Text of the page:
Watch a ghost story, dance at a free Latin festival or eat on a boat: Five things do in Islington and Hackney this weekend
- Credit: Michael Wharley
In the inner city we are spoiled for choice for what to do at the weekend in Hackney and Islington. See our top picks here...
Go to the theatre
The ghost story, When Darkness Falls, is showing at the Park Theatre in Finsbury Park.
Written by James Milton and Paul Morrissey, the play is set on Guernsey, and tells the story of a teacher who runs the local Historical Society. A paranormal expert is giving a talk on the island’s folklore and paranormal history, and as the teacher films, the speaker regales horrifying stories.
The 90-minute show, which features effects by one of the team behind Harry Potter and The Cursed Child, is suitable for viewers aged 16 and over.
There is a matinee showing on Saturday afternoon at 3pm, and another show later that evening at 7.30pm. Tickets are £10 for Park Up members (16 - 26 years), concession tickets are priced at £18.50 and other tickets cost from £23 to £27. Tickets are available from the venue box office at www.parktheatre.co.uk or on 020 7870 6876. See whendarknessfalls.co.uk.
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Salsa and rumba in Finsbury Park at a festival
Previously known as La Clave Fest, LatinoLife in the Park, the UK's largest free Latin festival, makes its post-pandemic comeback, on Saturday in Finsbury Park.
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The one-day music and dance festival that showcases the very best of UK Latin and Spanish culture, taking you on a journey through salsa, reggaetón, jazz, fusion, folk, flamenco, funk, bolero, bachata, samba, tango, hip-hop and more, culminating in a party.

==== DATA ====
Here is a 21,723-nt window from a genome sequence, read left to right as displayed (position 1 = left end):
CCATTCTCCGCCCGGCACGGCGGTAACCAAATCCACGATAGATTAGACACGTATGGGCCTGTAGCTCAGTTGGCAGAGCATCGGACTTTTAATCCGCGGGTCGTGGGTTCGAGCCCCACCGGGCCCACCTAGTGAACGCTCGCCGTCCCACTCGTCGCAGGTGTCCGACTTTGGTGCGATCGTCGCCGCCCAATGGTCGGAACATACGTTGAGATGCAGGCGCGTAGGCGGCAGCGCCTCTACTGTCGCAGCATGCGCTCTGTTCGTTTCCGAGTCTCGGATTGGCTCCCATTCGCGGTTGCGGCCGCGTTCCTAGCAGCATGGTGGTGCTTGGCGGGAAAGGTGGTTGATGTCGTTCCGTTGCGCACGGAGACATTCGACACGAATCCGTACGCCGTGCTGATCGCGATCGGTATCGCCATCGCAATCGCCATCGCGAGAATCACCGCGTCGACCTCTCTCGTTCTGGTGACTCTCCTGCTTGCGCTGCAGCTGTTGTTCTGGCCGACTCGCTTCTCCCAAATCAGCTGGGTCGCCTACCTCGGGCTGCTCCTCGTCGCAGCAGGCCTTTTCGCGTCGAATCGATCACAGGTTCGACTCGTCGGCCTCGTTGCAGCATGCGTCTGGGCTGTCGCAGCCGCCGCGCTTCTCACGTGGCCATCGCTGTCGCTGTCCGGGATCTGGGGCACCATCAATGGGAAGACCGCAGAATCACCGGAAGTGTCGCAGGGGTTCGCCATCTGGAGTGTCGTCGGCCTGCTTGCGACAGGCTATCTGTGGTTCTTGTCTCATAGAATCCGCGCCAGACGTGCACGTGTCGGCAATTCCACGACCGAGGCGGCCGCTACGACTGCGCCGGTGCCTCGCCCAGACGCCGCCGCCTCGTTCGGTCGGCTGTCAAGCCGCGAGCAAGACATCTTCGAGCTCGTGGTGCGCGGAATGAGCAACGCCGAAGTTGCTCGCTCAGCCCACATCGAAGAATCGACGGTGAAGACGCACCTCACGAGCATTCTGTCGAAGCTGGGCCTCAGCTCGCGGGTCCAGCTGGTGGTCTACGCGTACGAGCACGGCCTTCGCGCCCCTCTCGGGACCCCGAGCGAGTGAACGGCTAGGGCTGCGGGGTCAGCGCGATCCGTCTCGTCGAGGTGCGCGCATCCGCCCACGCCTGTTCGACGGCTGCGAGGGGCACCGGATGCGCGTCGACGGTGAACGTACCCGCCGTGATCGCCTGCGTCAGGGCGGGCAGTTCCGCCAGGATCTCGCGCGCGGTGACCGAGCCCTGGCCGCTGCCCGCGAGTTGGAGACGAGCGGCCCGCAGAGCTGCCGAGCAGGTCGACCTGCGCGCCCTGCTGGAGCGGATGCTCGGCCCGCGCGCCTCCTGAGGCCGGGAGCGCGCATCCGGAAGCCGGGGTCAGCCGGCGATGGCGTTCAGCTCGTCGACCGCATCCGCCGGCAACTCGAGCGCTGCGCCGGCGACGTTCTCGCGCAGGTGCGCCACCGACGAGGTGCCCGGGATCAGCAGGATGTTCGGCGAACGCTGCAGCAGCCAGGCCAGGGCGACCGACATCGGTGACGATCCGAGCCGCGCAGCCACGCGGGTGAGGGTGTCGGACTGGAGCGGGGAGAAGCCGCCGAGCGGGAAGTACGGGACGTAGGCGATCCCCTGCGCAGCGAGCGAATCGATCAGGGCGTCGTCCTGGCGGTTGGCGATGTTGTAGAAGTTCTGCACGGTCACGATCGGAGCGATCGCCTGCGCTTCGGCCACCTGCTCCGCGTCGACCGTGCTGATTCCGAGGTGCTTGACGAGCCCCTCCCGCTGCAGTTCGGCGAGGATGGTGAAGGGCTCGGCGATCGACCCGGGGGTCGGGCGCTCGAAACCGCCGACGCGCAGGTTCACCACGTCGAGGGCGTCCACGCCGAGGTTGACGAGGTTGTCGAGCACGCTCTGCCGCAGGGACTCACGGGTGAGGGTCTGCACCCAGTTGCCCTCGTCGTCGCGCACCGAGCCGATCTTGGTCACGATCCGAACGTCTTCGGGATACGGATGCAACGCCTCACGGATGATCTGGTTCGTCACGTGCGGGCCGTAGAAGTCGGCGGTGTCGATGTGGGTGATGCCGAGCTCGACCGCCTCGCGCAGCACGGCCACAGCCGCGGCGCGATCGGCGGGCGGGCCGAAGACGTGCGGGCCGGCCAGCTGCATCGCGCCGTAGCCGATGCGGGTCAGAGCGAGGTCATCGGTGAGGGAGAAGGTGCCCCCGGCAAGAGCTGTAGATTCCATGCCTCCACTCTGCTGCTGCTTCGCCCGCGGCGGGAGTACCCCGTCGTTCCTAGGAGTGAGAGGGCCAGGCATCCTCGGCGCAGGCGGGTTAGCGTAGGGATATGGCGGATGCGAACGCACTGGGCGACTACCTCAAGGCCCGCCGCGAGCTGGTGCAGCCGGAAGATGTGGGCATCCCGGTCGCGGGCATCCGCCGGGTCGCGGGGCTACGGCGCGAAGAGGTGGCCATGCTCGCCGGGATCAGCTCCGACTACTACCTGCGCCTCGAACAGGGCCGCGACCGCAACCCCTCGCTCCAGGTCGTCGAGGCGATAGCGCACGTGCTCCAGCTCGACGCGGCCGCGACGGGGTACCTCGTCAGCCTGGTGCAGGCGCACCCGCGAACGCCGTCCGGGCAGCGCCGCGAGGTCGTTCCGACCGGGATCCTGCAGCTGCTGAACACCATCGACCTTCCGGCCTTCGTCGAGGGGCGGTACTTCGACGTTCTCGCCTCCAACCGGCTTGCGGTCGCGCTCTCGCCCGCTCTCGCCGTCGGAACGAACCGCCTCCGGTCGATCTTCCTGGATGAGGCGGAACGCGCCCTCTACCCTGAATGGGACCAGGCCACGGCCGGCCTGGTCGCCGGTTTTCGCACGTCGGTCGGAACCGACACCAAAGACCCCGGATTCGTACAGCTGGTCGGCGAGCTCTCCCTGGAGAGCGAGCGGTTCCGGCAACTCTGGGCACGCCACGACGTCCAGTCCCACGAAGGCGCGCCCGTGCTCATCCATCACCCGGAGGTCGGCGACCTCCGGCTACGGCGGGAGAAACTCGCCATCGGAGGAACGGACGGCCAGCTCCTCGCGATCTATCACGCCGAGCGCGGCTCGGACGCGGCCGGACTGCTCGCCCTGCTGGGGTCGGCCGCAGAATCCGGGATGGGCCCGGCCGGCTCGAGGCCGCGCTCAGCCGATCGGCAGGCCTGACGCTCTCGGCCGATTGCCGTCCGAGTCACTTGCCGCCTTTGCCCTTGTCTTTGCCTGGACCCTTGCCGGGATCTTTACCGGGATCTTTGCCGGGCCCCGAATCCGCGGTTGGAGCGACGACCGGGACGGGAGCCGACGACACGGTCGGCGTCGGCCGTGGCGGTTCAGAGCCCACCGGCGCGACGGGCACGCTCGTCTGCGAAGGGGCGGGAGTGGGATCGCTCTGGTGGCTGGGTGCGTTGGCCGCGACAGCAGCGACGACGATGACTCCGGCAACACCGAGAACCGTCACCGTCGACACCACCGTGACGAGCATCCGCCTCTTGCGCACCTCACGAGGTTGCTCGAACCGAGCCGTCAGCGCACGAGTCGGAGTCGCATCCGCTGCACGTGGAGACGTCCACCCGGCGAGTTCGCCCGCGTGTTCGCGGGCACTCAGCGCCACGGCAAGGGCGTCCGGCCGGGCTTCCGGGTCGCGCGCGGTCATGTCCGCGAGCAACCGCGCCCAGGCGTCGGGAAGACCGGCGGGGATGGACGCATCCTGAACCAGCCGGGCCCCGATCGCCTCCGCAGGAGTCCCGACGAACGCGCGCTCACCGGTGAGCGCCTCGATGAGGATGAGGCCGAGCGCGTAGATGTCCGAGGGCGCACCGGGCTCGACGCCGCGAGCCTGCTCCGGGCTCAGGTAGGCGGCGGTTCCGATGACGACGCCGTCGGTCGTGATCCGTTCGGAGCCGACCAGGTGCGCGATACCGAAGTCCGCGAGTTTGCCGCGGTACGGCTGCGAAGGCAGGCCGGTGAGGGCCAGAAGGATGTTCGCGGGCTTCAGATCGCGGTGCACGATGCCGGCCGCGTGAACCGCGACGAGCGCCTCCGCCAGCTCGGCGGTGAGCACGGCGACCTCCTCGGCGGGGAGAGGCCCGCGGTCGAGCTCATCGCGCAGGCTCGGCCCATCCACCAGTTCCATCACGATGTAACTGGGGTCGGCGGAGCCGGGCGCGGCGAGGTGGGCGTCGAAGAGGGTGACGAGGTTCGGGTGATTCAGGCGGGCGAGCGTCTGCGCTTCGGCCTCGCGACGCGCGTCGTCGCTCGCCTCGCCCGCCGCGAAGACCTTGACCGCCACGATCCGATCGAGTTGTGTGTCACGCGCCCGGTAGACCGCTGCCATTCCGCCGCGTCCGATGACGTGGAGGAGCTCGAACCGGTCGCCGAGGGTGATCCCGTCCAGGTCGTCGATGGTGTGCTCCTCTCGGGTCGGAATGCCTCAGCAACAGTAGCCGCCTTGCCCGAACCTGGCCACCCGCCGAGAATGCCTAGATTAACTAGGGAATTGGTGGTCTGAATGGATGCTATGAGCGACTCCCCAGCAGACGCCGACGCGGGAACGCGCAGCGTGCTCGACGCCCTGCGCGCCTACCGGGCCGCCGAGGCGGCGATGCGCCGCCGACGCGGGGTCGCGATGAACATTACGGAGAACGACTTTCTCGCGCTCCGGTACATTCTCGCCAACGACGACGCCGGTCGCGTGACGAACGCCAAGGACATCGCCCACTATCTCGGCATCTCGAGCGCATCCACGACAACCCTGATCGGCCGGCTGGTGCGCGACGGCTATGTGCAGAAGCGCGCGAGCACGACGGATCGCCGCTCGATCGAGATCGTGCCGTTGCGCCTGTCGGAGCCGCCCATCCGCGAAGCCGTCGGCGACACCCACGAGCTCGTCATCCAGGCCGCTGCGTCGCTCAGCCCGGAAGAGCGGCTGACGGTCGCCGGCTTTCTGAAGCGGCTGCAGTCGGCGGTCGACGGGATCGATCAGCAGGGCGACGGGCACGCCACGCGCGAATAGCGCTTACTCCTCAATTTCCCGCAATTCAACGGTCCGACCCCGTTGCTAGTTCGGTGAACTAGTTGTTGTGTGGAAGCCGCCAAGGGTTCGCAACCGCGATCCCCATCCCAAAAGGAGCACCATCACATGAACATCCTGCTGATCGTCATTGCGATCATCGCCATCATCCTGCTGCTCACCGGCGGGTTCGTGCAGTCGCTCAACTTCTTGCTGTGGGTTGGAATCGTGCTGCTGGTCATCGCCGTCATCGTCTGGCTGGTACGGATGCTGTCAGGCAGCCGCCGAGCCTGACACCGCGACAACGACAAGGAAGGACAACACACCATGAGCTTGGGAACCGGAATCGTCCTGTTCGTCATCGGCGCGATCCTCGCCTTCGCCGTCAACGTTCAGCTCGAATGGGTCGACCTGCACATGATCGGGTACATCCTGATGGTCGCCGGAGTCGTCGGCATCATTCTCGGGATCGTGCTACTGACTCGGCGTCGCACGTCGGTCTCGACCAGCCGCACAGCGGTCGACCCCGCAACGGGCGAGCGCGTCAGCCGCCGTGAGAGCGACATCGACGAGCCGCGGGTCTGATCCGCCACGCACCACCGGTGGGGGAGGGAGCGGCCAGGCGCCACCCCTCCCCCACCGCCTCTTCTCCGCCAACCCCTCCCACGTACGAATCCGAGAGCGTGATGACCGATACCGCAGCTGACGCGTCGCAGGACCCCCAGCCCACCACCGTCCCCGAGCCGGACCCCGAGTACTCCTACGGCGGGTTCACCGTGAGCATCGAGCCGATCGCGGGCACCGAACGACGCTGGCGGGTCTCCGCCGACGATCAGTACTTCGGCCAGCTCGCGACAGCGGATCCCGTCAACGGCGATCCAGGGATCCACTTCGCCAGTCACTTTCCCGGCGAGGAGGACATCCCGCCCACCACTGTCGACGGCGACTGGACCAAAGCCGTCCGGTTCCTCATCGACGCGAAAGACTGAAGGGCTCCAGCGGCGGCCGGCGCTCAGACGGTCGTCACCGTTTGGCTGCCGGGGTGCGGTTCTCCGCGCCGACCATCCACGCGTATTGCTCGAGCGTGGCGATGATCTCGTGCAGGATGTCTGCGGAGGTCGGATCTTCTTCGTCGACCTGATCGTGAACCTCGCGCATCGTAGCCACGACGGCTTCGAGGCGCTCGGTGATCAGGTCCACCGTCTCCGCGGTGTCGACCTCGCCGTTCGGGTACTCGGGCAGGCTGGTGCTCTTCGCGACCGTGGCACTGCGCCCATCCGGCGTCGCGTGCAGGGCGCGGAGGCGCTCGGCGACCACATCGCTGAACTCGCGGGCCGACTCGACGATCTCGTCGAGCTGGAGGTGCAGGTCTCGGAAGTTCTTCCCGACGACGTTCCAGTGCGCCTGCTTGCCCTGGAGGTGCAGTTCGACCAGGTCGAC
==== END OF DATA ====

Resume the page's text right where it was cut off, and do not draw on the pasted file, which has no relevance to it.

Now in its sixth year, the event has three stages delivering the full diversity and quality of Latin music and dance. There will also be 60 food, arts and craft stalls, plus six bars serving Latin American cocktails, morning Zumba and the event’s annual London Copa America football tournament for ages 8-18.
It runs from 10am to 10pm on Saturday.
Check out some abstract art
This summer, the Estorick Collection of Modern Italian Art in Canonbury Square presents an exhibition by French post-war painter Olivier Debré, who died in 1999.
The show has been selected by Michael Estorick, chair of the Estorick Trustees, and son of Eric and Salome Estorick, whose renowned collection of modern Italian Art is housed in the museum. It is the first major show of the artist's work in the UK in 44 years, bringing together some 30 oils and works on paper, including 16 of Debré’s large-scale paintings.
Admission includes entry to the permanent collection at the gallery in Canonbury Square, which is the only one in London dedicated to 20th-century Italian art. Its collection focuses on Futurist works from artists such as Giorgio Morandi and Giacomo Balla, and also has Modigliani portraits and Marini sculptures on show.
It is open on Saturday from 11am to 6pm and on Sunday from noon to 5pm. Tickets cost £7.50 for adults, £5.50 for over 60s and are free for Estorick Collection members.
Eat and drink to your heart's content
A Hackney Road pizzeria is serving bottomless brunch at the weekend throughout the summer.
Nebula, located near Columbia Road and Broadway Market, has a 200-seater urban courtyard to tuck into bottomless meals served with all-you-can-drink batch brew coffee.
The restaurant's brunch menu, served between 9am and 1pm on Saturdays and Sundays, offers classic brunch treats like bacon sarnies, old-school eggs and soldiers, eggs and avocado on toast and waffle plates with summer fruits.
The brunch at Nebula, 455 Hackney Road, costs £30pp for 90 minutes, plus £3 for bottomless coffee.
Have a sustainable feast aboard a barge
Last year childhood friends Tommo, Ryan and Blandy, teamed up to sail De Hoop, a 114 year old Dutch Barge from Den Helder in Holland, across the North Sea to moor at Sweetwater in Hackney Wick, East London.
Now nestled in between the canal and the Olympic Park, they've turned it into a Hackney Wick restaurant called Barge East.
Alongside it is a garden made up of 20 or so planters where they grow many of the herbs and vegetables used in the modern British menu.
Head chef Stefano Camplone comes up with ingenious new ways to use the homegrown produce, ranging from a celery leaf oil used for a creamy, mint-green parfait, to a malt vinegar infused with chive flowers.
The focus on homegrown produce is part of Barge East’s wider commitment to sustainable practices, and about 80 per cent of produce is from UK suppliers, while Stefano can also be found foraging on Hackney Marshes nearby.
The set Saturday lunch served from noon to 4pm will set you back £25 for two courses or £30 for three.